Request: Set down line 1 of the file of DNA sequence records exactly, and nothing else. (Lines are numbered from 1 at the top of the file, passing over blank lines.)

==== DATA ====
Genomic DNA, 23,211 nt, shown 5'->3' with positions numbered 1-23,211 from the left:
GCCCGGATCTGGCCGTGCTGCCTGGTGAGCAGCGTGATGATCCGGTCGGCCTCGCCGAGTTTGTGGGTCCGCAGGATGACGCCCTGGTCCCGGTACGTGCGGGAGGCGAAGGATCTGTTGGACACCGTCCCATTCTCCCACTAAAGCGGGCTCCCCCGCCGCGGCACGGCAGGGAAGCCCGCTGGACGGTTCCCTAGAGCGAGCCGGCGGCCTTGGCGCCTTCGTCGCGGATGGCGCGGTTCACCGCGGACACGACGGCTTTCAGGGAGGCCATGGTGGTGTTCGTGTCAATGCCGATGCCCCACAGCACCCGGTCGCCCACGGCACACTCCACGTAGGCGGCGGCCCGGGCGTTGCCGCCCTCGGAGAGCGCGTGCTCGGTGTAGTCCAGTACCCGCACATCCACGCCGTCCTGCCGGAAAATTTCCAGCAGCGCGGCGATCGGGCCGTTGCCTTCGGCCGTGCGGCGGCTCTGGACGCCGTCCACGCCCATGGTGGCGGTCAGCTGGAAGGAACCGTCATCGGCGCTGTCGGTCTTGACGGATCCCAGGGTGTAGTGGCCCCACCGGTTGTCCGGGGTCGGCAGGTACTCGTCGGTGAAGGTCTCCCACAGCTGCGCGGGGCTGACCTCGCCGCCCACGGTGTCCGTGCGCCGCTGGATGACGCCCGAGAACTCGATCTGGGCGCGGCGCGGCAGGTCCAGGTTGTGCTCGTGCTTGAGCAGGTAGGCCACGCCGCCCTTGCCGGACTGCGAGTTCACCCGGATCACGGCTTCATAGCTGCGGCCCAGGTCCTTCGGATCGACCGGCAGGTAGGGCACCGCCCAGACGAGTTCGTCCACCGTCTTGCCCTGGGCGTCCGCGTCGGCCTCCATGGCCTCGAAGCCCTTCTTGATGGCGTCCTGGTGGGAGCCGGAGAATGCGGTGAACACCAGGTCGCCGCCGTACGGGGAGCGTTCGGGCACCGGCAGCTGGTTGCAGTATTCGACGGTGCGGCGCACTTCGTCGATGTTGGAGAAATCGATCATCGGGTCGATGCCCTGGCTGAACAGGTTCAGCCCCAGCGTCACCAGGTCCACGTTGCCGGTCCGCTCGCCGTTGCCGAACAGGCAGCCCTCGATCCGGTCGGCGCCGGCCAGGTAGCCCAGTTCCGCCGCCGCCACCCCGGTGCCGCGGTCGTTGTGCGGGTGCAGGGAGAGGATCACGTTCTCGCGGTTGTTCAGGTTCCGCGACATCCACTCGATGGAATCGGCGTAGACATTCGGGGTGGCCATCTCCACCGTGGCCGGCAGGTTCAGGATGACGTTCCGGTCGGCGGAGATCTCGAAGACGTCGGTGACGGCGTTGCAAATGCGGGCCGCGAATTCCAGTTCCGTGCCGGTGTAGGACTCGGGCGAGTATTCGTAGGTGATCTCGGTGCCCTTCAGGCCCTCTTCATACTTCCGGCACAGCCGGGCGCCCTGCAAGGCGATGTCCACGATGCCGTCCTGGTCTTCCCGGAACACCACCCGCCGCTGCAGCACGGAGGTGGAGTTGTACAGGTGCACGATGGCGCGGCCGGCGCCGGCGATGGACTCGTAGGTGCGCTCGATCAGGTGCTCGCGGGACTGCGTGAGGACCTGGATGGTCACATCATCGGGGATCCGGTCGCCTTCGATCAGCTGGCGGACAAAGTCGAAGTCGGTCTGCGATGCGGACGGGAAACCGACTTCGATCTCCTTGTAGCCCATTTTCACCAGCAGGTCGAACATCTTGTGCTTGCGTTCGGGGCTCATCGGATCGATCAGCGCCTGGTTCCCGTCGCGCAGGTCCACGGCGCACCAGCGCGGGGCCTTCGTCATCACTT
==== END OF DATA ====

Genomic DNA, 23,211 nt, shown 5'->3' with positions numbered 1-23,211 from the left: